Donald Trump is flailing around once again. On Saturday, he sent out a cryptic tweet urging his followers to watch Judge Jeanine Pirro’s Fox News show that evening; lo and behold, Pirro’s opening monologue was one long demand for Speaker Paul Ryan’s pink slip. Then, the following day, Trump fired off another 140-character discharge, this time accusing the House Freedom Caucus of rescuing Planned Parenthood and Obamacare.
As a #NeverTrump conservative, I’d love to blame the entire American Health Care Act fiasco on the president. But Trump’s morning-after indecisiveness aside, this isn’t his fault and he has every right to be furious. He did exactly what a president who doesn’t understand health care should have done: get out of the way, let Congress handle it, and stump relentlessly for it once it’s finalized. At last, the primacy of American government was put back on the shoulders of the legislative branch. It was they who failed and specifically Speaker Paul Ryan, who realized with a start that after seven long years of brick-wall opposition, he didn’t have a plan.
The line from Capitol Hill is that the AHCA’s failure is all the fault of those vandals in the Freedom Caucus who refused to accept that a superior bill was an impossibility. Listen carefully in Washington on a quiet night and you can hear the whining: “Better legislation couldn’t have made it throoooooough! You don’t understand how Hill procedure wooooooorks!” We should be contemptuous of these objections. The only procedural roadblock in front of Republicans was in the Senate, where leadership insisted that any legislation hacking away at Obamacare’s regulatory thicket would exceed the limitations of the reconciliation process, needed to overcome a Democratic filibuster. Except the parliamentarian told Senator Mike Lee that the regulations might be rolled back under reconciliation after all but that until recently nobody had bothered to ask her about it. How convenient. At any rate, process isn’t an excuse for policy; it’s the former that’s supposed to serve the latter, and if it doesn’t, by all means change it.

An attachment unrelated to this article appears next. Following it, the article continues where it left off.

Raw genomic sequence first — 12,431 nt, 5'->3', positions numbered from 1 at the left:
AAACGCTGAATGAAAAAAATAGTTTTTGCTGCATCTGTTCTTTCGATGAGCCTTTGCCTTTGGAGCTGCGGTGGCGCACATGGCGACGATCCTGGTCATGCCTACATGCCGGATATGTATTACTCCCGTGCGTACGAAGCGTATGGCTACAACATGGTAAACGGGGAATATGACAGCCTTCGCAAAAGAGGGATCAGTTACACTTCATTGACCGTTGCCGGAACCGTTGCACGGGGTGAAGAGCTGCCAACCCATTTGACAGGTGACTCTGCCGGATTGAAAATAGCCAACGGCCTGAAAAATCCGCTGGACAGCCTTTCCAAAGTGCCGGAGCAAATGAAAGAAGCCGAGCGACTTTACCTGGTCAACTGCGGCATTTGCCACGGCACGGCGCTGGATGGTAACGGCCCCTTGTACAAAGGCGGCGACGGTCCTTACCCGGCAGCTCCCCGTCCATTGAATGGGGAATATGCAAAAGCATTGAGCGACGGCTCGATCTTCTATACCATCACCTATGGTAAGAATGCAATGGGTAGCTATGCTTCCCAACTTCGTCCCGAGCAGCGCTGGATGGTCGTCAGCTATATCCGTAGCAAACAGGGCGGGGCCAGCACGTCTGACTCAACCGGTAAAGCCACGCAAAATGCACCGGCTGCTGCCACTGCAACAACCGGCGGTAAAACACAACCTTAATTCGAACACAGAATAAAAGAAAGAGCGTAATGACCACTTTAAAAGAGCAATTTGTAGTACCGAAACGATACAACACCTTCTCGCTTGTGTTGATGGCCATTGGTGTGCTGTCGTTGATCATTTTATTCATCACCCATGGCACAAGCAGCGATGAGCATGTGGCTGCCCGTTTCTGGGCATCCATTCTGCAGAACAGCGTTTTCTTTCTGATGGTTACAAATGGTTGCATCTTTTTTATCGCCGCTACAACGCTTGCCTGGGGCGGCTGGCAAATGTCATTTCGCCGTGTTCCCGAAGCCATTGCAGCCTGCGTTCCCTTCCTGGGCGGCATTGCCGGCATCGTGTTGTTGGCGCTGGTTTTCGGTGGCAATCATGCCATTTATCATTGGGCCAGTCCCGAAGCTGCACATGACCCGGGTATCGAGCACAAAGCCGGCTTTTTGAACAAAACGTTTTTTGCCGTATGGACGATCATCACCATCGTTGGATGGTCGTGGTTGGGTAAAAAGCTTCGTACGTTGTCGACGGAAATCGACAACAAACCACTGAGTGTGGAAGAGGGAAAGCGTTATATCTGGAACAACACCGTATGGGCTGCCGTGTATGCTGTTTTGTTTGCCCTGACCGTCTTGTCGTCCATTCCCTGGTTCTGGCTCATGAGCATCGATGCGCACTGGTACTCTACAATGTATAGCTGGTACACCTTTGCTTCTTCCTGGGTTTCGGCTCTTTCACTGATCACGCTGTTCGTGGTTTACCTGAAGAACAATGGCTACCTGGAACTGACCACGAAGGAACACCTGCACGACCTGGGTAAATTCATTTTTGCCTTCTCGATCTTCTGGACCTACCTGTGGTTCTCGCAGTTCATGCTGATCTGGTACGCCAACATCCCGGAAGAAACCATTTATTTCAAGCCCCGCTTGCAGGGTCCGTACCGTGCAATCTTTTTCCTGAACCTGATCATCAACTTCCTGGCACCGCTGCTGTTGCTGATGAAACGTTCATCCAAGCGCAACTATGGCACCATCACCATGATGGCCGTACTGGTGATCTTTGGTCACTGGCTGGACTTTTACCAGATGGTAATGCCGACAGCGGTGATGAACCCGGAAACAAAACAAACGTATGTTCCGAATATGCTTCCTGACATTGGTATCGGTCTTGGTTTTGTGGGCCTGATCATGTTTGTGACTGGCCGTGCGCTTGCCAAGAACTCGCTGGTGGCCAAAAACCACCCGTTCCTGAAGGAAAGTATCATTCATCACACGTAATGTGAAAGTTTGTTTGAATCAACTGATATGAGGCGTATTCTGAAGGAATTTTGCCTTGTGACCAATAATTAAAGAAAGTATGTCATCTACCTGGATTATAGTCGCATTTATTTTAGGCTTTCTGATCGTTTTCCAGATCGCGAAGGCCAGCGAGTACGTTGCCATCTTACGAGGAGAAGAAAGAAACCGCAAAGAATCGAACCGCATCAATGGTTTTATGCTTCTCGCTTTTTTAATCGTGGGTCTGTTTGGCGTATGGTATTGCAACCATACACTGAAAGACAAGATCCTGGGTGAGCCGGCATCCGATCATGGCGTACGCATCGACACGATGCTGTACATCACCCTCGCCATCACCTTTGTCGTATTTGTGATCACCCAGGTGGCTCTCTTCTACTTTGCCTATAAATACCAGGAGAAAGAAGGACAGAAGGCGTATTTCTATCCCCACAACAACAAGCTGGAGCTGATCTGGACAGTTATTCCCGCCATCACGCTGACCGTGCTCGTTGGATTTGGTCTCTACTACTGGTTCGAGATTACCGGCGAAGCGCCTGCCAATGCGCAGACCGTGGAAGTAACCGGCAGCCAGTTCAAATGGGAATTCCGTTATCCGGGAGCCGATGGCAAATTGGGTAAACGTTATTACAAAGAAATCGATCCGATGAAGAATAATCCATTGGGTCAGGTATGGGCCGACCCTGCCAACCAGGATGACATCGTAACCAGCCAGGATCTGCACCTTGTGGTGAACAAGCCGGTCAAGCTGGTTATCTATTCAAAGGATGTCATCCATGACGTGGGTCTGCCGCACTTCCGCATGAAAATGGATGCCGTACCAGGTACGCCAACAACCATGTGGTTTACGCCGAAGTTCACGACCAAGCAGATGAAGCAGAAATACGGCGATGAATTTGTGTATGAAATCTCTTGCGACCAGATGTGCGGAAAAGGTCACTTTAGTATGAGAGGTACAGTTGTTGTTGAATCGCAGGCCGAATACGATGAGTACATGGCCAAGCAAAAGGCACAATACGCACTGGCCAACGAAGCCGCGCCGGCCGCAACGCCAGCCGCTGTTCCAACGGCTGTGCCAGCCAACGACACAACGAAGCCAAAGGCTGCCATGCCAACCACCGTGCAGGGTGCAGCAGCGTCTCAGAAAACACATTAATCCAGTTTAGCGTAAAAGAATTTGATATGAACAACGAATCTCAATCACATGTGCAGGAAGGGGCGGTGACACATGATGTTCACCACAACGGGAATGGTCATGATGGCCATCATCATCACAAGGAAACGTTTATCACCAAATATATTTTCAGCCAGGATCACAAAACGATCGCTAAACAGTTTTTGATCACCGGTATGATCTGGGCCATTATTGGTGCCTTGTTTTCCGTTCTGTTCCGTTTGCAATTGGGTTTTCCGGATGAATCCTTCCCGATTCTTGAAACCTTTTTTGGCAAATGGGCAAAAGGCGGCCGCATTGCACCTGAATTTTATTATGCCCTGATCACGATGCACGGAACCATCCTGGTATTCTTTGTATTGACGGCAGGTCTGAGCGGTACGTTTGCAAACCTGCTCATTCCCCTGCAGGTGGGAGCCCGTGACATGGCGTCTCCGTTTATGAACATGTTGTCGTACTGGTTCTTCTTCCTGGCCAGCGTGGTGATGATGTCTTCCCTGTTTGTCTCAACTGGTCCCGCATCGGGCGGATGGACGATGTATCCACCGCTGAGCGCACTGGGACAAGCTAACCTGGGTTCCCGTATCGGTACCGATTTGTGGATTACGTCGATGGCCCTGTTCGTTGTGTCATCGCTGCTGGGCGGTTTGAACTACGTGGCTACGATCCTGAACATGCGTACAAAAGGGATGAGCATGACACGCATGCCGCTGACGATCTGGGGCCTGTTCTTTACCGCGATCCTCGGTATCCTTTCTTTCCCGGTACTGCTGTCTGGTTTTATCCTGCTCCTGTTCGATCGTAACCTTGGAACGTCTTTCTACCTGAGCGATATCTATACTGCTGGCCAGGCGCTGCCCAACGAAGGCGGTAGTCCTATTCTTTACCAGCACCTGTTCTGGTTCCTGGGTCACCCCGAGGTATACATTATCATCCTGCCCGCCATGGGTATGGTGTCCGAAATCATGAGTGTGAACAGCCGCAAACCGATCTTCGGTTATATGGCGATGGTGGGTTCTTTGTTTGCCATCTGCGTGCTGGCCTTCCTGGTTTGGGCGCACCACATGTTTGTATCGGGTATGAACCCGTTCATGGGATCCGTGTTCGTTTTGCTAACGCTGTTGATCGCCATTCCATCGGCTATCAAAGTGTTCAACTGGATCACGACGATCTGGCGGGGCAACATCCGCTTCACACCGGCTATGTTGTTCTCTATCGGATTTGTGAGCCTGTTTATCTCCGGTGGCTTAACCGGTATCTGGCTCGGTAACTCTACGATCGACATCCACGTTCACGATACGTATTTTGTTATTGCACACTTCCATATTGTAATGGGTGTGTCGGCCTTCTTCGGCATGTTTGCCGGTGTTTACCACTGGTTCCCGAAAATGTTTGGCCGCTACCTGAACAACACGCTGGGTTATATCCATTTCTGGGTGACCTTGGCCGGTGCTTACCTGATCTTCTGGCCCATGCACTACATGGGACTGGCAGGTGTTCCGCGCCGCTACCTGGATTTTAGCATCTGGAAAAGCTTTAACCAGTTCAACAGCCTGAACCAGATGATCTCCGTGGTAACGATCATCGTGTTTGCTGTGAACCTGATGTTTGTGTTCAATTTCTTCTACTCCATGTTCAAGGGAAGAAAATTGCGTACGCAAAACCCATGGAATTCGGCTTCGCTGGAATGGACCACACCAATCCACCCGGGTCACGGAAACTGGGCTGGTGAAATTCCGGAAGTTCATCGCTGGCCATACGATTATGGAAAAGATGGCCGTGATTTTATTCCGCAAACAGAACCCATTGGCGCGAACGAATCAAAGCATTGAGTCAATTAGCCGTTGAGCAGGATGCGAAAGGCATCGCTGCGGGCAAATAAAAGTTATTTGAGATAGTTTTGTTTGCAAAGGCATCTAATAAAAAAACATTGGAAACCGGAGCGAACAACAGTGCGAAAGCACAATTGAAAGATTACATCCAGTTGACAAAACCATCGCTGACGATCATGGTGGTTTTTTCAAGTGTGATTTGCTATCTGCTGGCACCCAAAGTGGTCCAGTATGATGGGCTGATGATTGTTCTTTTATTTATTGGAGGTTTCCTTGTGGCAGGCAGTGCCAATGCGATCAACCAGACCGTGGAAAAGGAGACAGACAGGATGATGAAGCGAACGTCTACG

No, this wasn’t a procedural failure, but a political one, somehow extracted from the jaws of a seven-year-long victory streak. Republicans had all that time to study the health care markets, take the temperatures of their members, and hammer out a bill that achieved real reform and was backed by consensus. The Freedom Caucus didn’t suddenly tap-dance in Vaudeville-style, wearing bowler hats and waving canes, singing about how great the word “no” is. Ryan and company knew it was there and knew it wouldn’t swallow anything less than a serious antivenin to the Obamacare poison.
Instead, they pumped out a lousy bill, demanded everyone sign on, tripped over utterly predictable conservative opposition, managed to get themselves blown up by a CBO report, and then blamed the dissenters when everything went horribly wrong. Of the Freedom Caucus, one sniveling Hill source whined to Politico, “There is no logical explanation for their behavior except they wanted to kill the bill.” Yes, imagine that—and of a piece of legislation that was supported by a whole 17 percent of the public, no less! Cut to Freedom Caucus chair Mark Meadows being toasted by his western North Carolina constituents for opposing the AHCA—a local poster displaying his visage reads “This is the face of leadership!”
That statement, unfortunately, cannot be made about Paul Ryan’s baby blues. I’m no reflexive Ryan hater and I sometimes think the Steve Bannon-esque disdain for him goes too far, but this one is on him. He might have let health care simmer for eight months; he might have assembled an open-doors panel of wonks to advise him; he might have included the Freedom Caucus and the moderates; he might have done health reform piecemeal, with multiple bills ameliorating multiple parts of Obamacare, amounting in toto to a full repeal. Instead, he gave us an industry-sculpted rush job.
It’s well known that lobbyists write vast chunks of legislation, and that feels like the problem here—how else to explain the AHCA’s insensate 30 percent surcharge paid to the insurance companies? America Health Insurance Plans, which represents giants like Anthem and Cigna, happily endorsed key provisions of the law in advance of Friday’s non-vote. In that, they stood almost alone. Maybe the procedure really was the problem after all.